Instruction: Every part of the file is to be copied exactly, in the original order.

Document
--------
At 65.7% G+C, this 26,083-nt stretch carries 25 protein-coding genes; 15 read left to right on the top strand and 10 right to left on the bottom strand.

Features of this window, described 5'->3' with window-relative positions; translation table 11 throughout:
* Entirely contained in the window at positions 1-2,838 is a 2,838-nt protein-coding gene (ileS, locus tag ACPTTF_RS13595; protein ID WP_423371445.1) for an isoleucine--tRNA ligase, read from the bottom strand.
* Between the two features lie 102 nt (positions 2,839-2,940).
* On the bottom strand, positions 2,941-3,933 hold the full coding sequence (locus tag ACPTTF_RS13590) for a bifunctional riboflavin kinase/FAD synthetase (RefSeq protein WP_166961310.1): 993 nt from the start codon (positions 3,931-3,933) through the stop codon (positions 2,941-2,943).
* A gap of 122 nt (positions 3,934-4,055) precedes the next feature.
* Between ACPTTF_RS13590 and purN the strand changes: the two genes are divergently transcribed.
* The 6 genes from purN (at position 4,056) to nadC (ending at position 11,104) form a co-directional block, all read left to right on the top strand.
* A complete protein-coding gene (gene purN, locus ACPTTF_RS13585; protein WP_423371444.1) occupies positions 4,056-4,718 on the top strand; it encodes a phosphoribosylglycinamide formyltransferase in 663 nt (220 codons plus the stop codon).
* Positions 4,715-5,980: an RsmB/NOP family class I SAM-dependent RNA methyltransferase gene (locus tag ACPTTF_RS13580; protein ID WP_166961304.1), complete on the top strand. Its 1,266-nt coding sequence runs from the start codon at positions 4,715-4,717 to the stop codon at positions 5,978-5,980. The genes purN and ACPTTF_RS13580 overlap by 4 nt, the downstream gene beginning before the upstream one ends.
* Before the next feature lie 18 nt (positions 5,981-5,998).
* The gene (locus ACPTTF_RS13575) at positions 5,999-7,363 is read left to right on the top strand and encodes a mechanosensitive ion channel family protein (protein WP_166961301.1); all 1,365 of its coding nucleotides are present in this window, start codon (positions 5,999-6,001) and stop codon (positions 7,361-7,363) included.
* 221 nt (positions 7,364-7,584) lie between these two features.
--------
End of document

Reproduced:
At 65.7% G+C, this 26,083-nt stretch carries 25 protein-coding genes; 15 read left to right on the top strand and 10 right to left on the bottom strand.

Features of this window, described 5'->3' with window-relative positions; translation table 11 throughout:
* Entirely contained in the window at positions 1-2,838 is a 2,838-nt protein-coding gene (ileS, locus tag ACPTTF_RS13595; protein ID WP_423371445.1) for an isoleucine--tRNA ligase, read from the bottom strand.
* Between the two features lie 102 nt (positions 2,839-2,940).
* On the bottom strand, positions 2,941-3,933 hold the full coding sequence (locus tag ACPTTF_RS13590) for a bifunctional riboflavin kinase/FAD synthetase (RefSeq protein WP_166961310.1): 993 nt from the start codon (positions 3,931-3,933) through the stop codon (positions 2,941-2,943).
* A gap of 122 nt (positions 3,934-4,055) precedes the next feature.
* Between ACPTTF_RS13590 and purN the strand changes: the two genes are divergently transcribed.
* The 6 genes from purN (at position 4,056) to nadC (ending at position 11,104) form a co-directional block, all read left to right on the top strand.
* A complete protein-coding gene (gene purN, locus ACPTTF_RS13585; protein WP_423371444.1) occupies positions 4,056-4,718 on the top strand; it encodes a phosphoribosylglycinamide formyltransferase in 663 nt (220 codons plus the stop codon).
* Positions 4,715-5,980: an RsmB/NOP family class I SAM-dependent RNA methyltransferase gene (locus tag ACPTTF_RS13580; protein ID WP_166961304.1), complete on the top strand. Its 1,266-nt coding sequence runs from the start codon at positions 4,715-4,717 to the stop codon at positions 5,978-5,980. The genes purN and ACPTTF_RS13580 overlap by 4 nt, the downstream gene beginning before the upstream one ends.
* Before the next feature lie 18 nt (positions 5,981-5,998).
* The gene (locus ACPTTF_RS13575) at positions 5,999-7,363 is read left to right on the top strand and encodes a mechanosensitive ion channel family protein (protein WP_166961301.1); all 1,365 of its coding nucleotides are present in this window, start codon (positions 5,999-6,001) and stop codon (positions 7,361-7,363) included.
* 221 nt (positions 7,364-7,584) lie between these two features.